Californians: All Californians flirt in what must be called a laid-back fashion. It is their word and their style and - like most things Californian (including EST) hard to describe and so entirely laconic, you don't even know they're doing it.

This is why a lot of people are under the impression that Californians don't flirt, something that couldn't be farther from the truth - it's just that their signals are all mixed up. If for instance a Californian saunters up to you with that glassy-eyed, laid-back look, it could mean one of five things: 1) he or she has just been thinking about Werner Erhard; 2) he or she has just been listening to Barry Manilow; 3) he or she has just been thinking about the Guru Maharaj Ji; 4) he or she has just installed a Jacuzzi in a bathroom carpeted by Astroturf; 5) he or she has decided to flirt with you by bringing up No. 4. "Wow, I just carpeted my bathroom in Astroturf and took a bath in a Jacuzzi," demands only one rejoinder from you: "Heavy." If you can bring yourself to say that you are, like the Californians, golden. If you cannot, if you insist on offering the use of your lawn mower, you are clearly uptight, which is about the worst thing you can be and you would do better flirting with a

Midwesterner: Especially when they come from places like Cedar Rapids or Des Moines, Midwesterners tend to flirt like Adelle Davis warming up to Brewer's yeast. If you light up a cigarette, they stage great coughing spasms and fan the air violently - but say nothing. If you drink something other then unhomogenized goat's milk, they smile politely and inquire solicitously about your liver.

Although pure cane syrup drips from their mouth when they talk about things like the open plains or elm trees or real yoghurt, they have for some reason all moved here to work as oil lobbyists. It would be easy to avoid them, except for one thing. They all look terrific. Flirting with a Midwesterner is enough to make you go home and plant an elm in your living room. On the other hand, they are neither regional nor male chauvinists, which is a lot more than you can say for the French, who persist in the notion that flirting begins and ends with them. Which brings us to the subject of.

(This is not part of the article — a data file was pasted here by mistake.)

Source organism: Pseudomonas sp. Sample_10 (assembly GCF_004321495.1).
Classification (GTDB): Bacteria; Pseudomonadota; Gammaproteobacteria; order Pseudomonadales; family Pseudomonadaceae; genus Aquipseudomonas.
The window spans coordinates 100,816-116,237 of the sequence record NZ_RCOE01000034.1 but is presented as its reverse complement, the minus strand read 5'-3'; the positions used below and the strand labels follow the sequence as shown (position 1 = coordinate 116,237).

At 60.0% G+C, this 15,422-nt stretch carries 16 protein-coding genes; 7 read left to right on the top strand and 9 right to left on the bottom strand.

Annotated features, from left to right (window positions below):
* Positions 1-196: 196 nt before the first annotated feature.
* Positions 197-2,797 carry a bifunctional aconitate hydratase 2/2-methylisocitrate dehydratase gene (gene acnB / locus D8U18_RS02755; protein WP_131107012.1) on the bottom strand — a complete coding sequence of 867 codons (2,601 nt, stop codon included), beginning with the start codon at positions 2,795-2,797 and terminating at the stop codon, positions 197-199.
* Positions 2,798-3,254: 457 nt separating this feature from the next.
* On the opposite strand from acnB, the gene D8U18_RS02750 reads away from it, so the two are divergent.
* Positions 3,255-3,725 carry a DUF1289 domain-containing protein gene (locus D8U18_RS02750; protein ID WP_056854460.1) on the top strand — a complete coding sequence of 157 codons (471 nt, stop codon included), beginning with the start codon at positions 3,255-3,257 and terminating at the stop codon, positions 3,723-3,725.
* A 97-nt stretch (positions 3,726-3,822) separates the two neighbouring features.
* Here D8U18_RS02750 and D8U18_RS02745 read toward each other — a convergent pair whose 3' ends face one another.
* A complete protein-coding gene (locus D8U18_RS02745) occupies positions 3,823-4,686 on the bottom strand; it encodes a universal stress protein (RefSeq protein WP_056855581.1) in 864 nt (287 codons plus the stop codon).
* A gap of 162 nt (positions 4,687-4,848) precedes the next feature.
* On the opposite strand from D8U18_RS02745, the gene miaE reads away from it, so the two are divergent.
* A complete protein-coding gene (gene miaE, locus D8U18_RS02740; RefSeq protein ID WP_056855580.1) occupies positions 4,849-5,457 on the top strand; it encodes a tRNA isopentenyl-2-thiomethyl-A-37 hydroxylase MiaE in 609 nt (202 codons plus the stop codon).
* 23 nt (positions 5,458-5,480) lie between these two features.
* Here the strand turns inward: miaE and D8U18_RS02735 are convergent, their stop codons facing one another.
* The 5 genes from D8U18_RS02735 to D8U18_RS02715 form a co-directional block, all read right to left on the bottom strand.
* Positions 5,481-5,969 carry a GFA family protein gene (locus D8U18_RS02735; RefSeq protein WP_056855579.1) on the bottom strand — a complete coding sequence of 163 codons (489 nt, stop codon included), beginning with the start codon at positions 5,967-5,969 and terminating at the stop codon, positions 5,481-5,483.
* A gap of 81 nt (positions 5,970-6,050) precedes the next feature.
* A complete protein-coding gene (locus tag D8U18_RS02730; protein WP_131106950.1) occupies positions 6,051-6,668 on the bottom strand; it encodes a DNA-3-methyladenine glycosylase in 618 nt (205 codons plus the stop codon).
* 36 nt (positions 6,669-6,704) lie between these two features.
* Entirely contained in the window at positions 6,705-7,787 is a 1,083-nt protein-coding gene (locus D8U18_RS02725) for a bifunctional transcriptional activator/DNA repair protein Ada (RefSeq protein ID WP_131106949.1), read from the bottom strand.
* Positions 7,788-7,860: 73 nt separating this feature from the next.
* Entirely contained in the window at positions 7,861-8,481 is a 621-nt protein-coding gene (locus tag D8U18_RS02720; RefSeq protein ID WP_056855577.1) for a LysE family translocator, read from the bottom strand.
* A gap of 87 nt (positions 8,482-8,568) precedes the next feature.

Frenchmen: The only good Frenchman is the one who does not correct your accent or get that strangely pained expression when you forget to use the subjunctive after beginning a sentence with "I fear that . . ."

A Frenchman's opening gambit is generally an inquiry: When was the last time you were in France? If you have never been to France, his eyes cloud over and sorrowfully roam the room for someone without your peculiar defect. If, however, you reply that you were, in fact there, you immediately are subjected to the Guide Michelin tour guide quiz: Aren't French tomatoes better than the miserable ones you get here? Why did you spend only four days in Normandy? Don't you know that his wife and his mistress never spend less than two weeks there?

It is maintained with annoying consistancy that Frenchwomen, for their part, do everything perfectly, a facility they never bother to hide when they flirt perfectly. They are charming men; they are kind to ladies. They are, of course, wonderfully clever about clothes, food and conversation, and when they reach a certain age, men call them "handsome" instead of, say, "old," Shrug this off if you like, but keep in mind that Claudine Longet has managed to find herself yet another boyfriend, it is alleged. There is nothing to do about French ladies except to be born one.

There are only two conclusions I have come to about flirting. One is that it can be a very pleasant thing ig someone agreeable is doing it with you or you are doing it with someone agreeable. The other is that is can be a very unpleasant thing if someone agreeable is not doing it with you but with someone else. Under these circumstances it is possible to think that someone else is most disagreeable and so, for that matter, is the person you had originally considered agreeable. It is possible to get, in a word, jealous.

I realize that all of this is paradoxical and quite irrational. i have tried to reconcile the vagaries of flirting with reason and common sense.

I have failed.